Even so, the quest for diversity and inclusion in historical literature takes precedence. With its action, the ALSC is indirectly controlling authors by condoning the events, characters and the actions of the characters those authors write about, historical or otherwise.
Regardless, the end result of all this is that now Laura Ingalls Wilder’s name comes with a warning label attached. And so does the Children’s Literature Legacy Award. This is what that label says:
Your characters will speak and behave with respect for all.
Your plot’s conflict must offend no one now nor in the future, and include the diverse views of all parties.
Your character’s thoughts and impressions must not be their own, or the author’s, but of those with the ability to make institutional change within the prevailing culture.
In short, write inclusively or you will be punished.
Thank you for reading! What are your thoughts? Click like and leave a comment so more people may see this and be able to weigh in.
Concentration camps, including Auschwitz, posted these words: Work sets you free. | Photo: Pixabay
Are we forgetting the Holocaust?
I asked myself this question recently as I perused an English Language Arts curriculum map for grades 6-8 and found that out of dozens of texts the curriculum uses over the three years, only one text addressed or had any connection to World War II: Unbroken by Laura Hillenbrand. However, this book, while an excellent and necessary text, does not focus on the Holocaust; instead, it depicts Japan’s brutal treatment of American POWs during wartime.
How I found connection in the Basilica of San Vitale
Here’s a scenario: Your daughter requests sprinkles on the cupcakes you’re baking for her birthday party. However, pretend the shaker needed to sprinkle on the dotted decorations has not been invented yet, and the only way to get the sprinkles perfectly placed and evenly dispersed on the cupcakes is not by scattering them with your fingers, but by applying them one by one, with tweezers perhaps.
Adding sprinkles to the cupcakes now will take days, weeks or longer. The task will be one of intense devotion and labor, simply because of the time involved and the perseverance needed to complete it.
One by one, each tile is placed into the scene. One by one, each tile forms a bit more of the image. This will take twenty years at least. It’s a painstaking process and creating the picture would be much faster with brushwork, but glass is the medium and a stunning mosaic is the goal.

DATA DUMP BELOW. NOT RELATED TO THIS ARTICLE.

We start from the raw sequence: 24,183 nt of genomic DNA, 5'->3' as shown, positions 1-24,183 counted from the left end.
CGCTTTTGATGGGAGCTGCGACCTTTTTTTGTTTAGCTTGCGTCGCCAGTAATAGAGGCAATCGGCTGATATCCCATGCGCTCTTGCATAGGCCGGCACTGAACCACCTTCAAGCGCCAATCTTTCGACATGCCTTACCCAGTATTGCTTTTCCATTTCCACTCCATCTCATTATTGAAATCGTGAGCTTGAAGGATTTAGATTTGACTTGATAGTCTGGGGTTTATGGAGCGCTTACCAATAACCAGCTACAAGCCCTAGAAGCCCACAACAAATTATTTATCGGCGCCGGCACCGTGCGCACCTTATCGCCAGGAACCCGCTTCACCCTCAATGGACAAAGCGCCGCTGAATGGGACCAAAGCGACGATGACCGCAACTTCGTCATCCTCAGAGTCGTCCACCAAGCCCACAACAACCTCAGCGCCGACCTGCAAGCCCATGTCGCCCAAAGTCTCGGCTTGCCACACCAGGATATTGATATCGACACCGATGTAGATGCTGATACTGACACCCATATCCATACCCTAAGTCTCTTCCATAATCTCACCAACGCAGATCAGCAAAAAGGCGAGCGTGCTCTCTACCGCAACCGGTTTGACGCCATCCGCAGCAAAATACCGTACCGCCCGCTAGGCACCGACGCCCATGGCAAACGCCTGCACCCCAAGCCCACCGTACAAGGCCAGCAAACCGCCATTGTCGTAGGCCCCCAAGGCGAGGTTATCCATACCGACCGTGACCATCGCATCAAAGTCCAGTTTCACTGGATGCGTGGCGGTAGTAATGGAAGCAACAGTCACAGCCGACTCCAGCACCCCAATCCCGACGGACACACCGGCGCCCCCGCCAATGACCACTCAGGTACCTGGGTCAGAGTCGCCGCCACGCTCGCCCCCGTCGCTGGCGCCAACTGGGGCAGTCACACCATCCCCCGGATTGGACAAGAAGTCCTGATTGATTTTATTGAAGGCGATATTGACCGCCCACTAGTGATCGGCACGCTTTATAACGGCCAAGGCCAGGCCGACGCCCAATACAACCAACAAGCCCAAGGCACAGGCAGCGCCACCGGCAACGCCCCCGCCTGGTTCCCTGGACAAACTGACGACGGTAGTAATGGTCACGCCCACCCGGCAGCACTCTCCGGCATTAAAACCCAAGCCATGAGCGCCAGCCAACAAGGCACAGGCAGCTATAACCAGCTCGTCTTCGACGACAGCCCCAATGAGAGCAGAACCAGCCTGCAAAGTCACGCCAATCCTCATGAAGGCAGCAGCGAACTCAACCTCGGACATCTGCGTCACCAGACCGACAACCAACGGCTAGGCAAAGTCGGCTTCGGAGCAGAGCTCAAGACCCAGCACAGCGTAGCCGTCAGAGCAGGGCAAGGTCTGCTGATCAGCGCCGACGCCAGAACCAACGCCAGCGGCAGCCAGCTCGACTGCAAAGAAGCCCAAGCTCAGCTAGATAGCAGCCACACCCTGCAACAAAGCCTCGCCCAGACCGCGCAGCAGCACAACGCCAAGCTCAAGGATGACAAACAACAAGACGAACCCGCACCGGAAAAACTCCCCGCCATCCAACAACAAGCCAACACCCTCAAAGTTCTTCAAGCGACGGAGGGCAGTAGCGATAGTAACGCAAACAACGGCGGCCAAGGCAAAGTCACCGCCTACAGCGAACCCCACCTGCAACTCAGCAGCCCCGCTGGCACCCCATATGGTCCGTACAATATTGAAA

Each tiny piece of glass—some are half the size of your pinky nail—symbolizes perseverance and an acute attention to detail and artistry, and—by extension—to Christ.
Cupcake sprinkles are the comparison that came to mind when I began to write about the mosaics inside the Basilica of San Vitale. My family visited the basilica in March of 2017, during a much too brief daytrip to Ravenna. The church, whose namesake was a Roman soldier martyred during the Christian persecutions, was begun in 526 and consecrated in 548.
The mosaics of San Vitale are so well-known in art history circles that they have earned the basilica the description, “the most glorious example of Byzantine art in the West,” according to Ravenna: City of Art.
On the morning we visited, the interior of San Vitale was drenched in sunlight that streamed in through the windows of the church.
As I stood in the grandeur of San Vitale, sheer awe at the handiwork overtook me. Sheer wonderment at the dedication and tedium. Sheer astonishment at the skill and collaboration it took to not only conceive the images contained in the murale, but also to source the materials, create the artwork, and execute their application and installation on the high walls of this old, old church.
In the sunlight, the golden tesserae dazzled. These are actually pieces of gold leaf sandwiched between pieces of clear glass. When they were pressed into place by medieval workmen, the gold tiles were angled to best reflect the sunlight, or the glow of a candle or lantern.
As we took our self-tour, I stared up and pondered the mosaics and felt nearer to those laborers and artists who spent many years of their lives creating these mosaics. I marveled at their tenacity to produce these works without power tools and machinery, electricity, plumbing and other conveniences.
Would this sort of devotion be practiced today? I don’t think so, but then maybe it was different for these medieval workers.
Would the tedium of producing these masterpieces have been more endurable for those to whom the time of Christ was only four hundred years earlier? True, four hundred years is a long time, but wouldn’t the time of Christ have been within their mental grasp?
To compare, would I find it easier to devote myself to glorifying the Pilgrims who landed at Plymouth Rock? I don’t know of anyone from that era, but I do feel a connection of sorts. I know what their concerns were and what motivated them. I can identify with them to a degree, while I find it nearly impossible to identify with people of Biblical times. Perhaps medieval workers could.